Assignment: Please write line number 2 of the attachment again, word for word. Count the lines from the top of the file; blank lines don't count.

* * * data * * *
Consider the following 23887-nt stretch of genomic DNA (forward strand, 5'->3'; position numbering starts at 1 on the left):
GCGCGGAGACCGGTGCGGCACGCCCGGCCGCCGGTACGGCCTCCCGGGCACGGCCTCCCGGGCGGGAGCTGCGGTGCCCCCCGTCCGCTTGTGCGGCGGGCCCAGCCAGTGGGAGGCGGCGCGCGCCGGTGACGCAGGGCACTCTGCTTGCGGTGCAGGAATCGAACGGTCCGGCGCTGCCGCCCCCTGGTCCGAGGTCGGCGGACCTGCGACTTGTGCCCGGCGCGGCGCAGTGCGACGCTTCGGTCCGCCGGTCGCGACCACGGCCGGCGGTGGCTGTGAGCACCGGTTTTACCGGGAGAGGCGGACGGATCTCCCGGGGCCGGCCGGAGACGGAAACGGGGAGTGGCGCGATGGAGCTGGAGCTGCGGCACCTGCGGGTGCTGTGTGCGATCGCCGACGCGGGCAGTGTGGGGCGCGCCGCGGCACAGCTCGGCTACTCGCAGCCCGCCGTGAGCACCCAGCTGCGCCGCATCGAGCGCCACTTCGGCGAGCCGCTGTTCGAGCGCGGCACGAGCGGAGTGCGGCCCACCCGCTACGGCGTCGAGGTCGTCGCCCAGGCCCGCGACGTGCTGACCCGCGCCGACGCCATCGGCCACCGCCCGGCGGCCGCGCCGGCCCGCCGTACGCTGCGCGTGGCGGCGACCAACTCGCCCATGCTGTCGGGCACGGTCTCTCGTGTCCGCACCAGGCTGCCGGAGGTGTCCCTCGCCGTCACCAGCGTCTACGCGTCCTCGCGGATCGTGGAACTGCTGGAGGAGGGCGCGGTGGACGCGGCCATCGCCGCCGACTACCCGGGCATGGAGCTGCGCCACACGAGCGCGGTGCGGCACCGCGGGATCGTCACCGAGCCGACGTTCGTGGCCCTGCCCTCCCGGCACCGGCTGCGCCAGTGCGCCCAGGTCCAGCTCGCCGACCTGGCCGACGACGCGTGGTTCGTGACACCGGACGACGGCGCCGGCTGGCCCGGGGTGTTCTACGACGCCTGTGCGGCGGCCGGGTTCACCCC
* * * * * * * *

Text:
GCGCGGAGACCGGTGCGGCACGCCCGGCCGCCGGTACGGCCTCCCGGGCACGGCCTCCCGGGCGGGAGCTGCGGTGCCCCCCGTCCGCTTGTGCGGCGGGCCCAGCCAGTGGGAGGCGGCGCGCGCCGGTGACGCAGGGCACTCTGCTTGCGGTGCAGGAATCGAACGGTCCGGCGCTGCCGCCCCCTGGTCCGAGGTCGGCGGACCTGCGACTTGTGCCCGGCGCGGCGCAGTGCGACGCTTCGGTCCGCCGGTCGCGACCACGGCCGGCGGTGGCTGTGAGCACCGGTTTTACCGGGAGAGGCGGACGGATCTCCCGGGGCCGGCCGGAGACGGAAACGGGGAGTGGCGCGATGGAGCTGGAGCTGCGGCACCTGCGGGTGCTGTGTGCGATCGCCGACGCGGGCAGTGTGGGGCGCGCCGCGGCACAGCTCGGCTACTCGCAGCCCGCCGTGAGCACCCAGCTGCGCCGCATCGAGCGCCACTTCGGCGAGCCGCTGTTCGAGCGCGGCACGAGCGGAGTGCGGCCCACCCGCTACGGCGTCGAGGTCGTCGCCCAGGCCCGCGACGTGCTGACCCGCGCCGACGCCATCGGCCACCGCCCGGCGGCCGCGCCGGCCCGCCGTACGCTGCGCGTGGCGGCGACCAACTCGCCCATGCTGTCGGGCACGGTCTCTCGTGTCCGCACCAGGCTGCCGGAGGTGTCCCTCGCCGTCACCAGCGTCTACGCGTCCTCGCGGATCGTGGAACTGCTGGAGGAGGGCGCGGTGGACGCGGCCATCGCCGCCGACTACCCGGGCATGGAGCTGCGCCACACGAGCGCGGTGCGGCACCGCGGGATCGTCACCGAGCCGACGTTCGTGGCCCTGCCCTCCCGGCACCGGCTGCGCCAGTGCGCCCAGGTCCAGCTCGCCGACCTGGCCGACGACGCGTGGTTCGTGACACCGGACGACGGCGCCGGCTGGCCCGGGGTGTTCTACGACGCCTGTGCGGCGGCCGGGTTCACCCC